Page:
On December 12, the NRCJIW will offer a two-part workshop that will explore how two organizations, the Alabama Department of Corrections and the Illinois Department of Corrections, are transforming criminal justice policies and practices for women and their families, staff and communities “from the inside out” and “from the outside in”. The sessions will focus on facility-level and state-level changes made towards building a model women’s correctional system based on gender responsive, trauma-informed and evidence-based principles.  Change leaders from each state will share the resources and strategies they have found to be the most helpful and the steps they are taking to overcome identified challenges.

On December 13, the NRCJIW will be joined by the Fifth Judicial District Department of Correctional Services in Iowa and the Council of State Governments to present on the intersection of mental illness, substance abuse, and trauma and women’s involvement in the justice system. The workshop will explore with participants how to develop strategies to better address the needs of women with these disorders so that they can lead healthy and successful lives. We hope to see you there!


The Prison Policy Initiative and the ACLU’s Campaign for Smart Justice have produced a document and corresponding graphics that provide comprehensive data on women incarcerated in the Unites States.  This report provides a first-of-its-kind detailed view of women incarcerated in the United States, and how they fit into the even larger picture of correctional control. The materials illustrate the correctional systems that incarcerate or supervise justice-involved women, and document the types of crimes for which women are incarcerated or placed on community supervision.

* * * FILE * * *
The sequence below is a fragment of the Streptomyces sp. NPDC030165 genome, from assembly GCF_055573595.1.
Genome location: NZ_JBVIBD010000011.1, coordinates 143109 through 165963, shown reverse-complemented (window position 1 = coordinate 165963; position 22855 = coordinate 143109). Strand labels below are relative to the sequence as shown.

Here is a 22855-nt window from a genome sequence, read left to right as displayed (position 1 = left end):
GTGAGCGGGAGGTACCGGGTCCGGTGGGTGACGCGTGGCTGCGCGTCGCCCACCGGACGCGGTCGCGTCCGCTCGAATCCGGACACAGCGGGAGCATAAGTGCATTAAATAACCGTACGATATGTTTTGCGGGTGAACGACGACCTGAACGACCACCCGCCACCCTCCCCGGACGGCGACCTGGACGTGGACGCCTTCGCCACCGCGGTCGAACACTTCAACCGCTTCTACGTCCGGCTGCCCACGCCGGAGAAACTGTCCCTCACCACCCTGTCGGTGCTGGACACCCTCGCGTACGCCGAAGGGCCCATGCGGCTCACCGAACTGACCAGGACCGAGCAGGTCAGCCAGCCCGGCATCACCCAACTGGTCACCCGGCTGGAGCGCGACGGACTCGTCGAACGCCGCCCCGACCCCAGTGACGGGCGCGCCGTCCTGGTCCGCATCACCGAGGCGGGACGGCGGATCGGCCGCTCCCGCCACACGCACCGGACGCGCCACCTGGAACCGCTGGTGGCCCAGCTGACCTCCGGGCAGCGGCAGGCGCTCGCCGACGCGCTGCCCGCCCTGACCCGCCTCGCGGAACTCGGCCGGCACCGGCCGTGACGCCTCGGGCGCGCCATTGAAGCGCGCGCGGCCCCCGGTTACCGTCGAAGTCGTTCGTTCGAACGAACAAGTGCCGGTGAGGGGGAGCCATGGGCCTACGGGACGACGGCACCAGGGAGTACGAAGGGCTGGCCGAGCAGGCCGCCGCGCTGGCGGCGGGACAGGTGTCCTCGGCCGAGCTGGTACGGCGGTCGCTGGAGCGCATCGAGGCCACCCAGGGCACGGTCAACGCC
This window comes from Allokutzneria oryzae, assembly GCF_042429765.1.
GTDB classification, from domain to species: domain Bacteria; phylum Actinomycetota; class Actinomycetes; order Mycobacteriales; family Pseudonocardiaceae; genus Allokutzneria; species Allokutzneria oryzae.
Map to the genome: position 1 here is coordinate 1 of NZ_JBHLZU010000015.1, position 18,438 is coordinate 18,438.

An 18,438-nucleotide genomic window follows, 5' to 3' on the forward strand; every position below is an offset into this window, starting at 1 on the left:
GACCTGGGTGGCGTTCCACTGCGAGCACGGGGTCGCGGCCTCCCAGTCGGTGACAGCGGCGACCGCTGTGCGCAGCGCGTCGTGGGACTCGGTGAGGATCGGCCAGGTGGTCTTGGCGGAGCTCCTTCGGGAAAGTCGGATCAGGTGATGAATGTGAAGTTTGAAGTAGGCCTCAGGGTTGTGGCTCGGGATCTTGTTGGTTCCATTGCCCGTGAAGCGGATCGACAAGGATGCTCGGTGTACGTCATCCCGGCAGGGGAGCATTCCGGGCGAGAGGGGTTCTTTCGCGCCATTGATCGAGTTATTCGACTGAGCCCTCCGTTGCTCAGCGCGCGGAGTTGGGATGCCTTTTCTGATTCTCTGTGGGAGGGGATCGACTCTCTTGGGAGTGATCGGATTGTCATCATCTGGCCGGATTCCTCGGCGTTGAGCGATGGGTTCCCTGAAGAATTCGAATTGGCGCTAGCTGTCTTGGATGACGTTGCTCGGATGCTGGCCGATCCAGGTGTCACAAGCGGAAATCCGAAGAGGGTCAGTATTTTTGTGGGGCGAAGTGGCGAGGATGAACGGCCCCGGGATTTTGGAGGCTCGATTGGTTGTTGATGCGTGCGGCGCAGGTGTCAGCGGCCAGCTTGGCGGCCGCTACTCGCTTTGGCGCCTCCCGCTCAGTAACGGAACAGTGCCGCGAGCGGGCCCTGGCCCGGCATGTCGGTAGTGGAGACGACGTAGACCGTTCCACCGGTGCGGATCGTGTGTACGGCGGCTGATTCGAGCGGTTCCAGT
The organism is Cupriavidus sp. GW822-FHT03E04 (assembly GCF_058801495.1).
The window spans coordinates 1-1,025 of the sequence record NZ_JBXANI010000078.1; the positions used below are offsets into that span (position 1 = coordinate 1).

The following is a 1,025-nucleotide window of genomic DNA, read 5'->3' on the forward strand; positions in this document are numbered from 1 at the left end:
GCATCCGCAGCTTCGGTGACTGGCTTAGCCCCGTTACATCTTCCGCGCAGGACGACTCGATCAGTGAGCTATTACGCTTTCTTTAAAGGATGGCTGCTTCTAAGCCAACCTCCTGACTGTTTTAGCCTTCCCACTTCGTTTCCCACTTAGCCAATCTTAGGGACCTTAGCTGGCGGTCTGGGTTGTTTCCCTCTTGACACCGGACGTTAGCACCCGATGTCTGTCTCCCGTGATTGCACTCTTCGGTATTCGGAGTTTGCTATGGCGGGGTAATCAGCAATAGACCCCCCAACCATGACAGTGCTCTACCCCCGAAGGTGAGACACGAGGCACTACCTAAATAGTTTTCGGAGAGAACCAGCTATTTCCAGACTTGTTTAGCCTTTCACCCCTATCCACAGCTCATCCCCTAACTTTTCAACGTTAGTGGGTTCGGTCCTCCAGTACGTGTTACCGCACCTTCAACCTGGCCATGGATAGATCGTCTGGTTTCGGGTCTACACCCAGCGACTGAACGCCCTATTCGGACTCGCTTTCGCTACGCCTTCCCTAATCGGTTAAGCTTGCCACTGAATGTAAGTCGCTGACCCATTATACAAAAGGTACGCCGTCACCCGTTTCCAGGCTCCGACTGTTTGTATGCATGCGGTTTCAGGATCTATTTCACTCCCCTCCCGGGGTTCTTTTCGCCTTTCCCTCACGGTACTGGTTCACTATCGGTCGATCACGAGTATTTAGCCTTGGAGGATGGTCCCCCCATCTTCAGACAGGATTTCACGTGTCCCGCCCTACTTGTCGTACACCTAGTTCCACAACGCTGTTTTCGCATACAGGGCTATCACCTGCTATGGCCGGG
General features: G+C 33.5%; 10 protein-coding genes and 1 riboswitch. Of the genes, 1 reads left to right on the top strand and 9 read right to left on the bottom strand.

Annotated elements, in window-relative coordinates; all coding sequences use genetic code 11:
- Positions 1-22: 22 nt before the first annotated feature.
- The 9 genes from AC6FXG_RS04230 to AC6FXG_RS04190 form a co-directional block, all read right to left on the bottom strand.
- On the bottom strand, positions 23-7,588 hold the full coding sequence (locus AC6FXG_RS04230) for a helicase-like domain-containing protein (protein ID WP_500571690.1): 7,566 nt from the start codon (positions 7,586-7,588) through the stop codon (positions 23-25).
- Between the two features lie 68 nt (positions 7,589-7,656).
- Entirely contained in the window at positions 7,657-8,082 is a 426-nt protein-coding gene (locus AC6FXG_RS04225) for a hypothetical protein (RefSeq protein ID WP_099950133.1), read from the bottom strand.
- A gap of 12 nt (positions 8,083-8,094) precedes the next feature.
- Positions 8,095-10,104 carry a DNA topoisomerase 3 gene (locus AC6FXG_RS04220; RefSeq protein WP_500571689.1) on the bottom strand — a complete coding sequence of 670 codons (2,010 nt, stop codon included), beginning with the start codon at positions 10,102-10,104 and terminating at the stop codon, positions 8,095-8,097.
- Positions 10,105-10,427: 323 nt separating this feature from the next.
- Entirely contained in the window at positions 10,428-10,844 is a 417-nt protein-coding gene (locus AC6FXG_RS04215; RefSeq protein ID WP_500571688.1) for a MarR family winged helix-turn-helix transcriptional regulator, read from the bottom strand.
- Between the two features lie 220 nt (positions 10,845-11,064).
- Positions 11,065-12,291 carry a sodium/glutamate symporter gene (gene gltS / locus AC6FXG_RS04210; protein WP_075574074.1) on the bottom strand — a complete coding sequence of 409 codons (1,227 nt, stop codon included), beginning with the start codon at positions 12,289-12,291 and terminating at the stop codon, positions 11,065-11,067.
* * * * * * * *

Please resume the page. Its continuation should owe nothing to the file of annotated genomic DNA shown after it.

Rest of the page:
Some of the report’s key findings include:

  • 219,000 women are incarcerated in the United States.
  • A staggering number of women who are incarcerated are not even convicted: more than a quarter of women who are behind bars have not yet had a trial.
  • Moreover, 60% of women in jail have not been convicted of a crime and are awaiting trial.
  • Avoiding pre-trial incarceration is uniquely challenging for women.
  • Incarcerated women, who have lower incomes than incarcerated men, have an even harder time affording cash bail.
  • 80% of women in jails are mothers, and most of them are primary caretakers of their children. Thus children are particularly susceptible to the domino effect of burdens placed on incarcerated women.
  • Women in jails are also more likely to suffer from mental health problems and experience serious psychological distress than either women in prisons or men in either correctional setting.
  • For more information about this important resource, click here.

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Copyright © 2017 National Resource Center on Justice Involved Women, All rights reserved.

National Resource Center on Justice Involved Women is funded in whole or in part through a grant from the Bureau of Justice Assistance, Office of Justice Programs, U.S. Department of Justice. Neither the U.S. Department of Justice nor any of its components operate, control, are responsible for, or necessarily endorse, this newsletter (including, without limitation, its content, technical infrastructure, and policies, and any services or tools provided).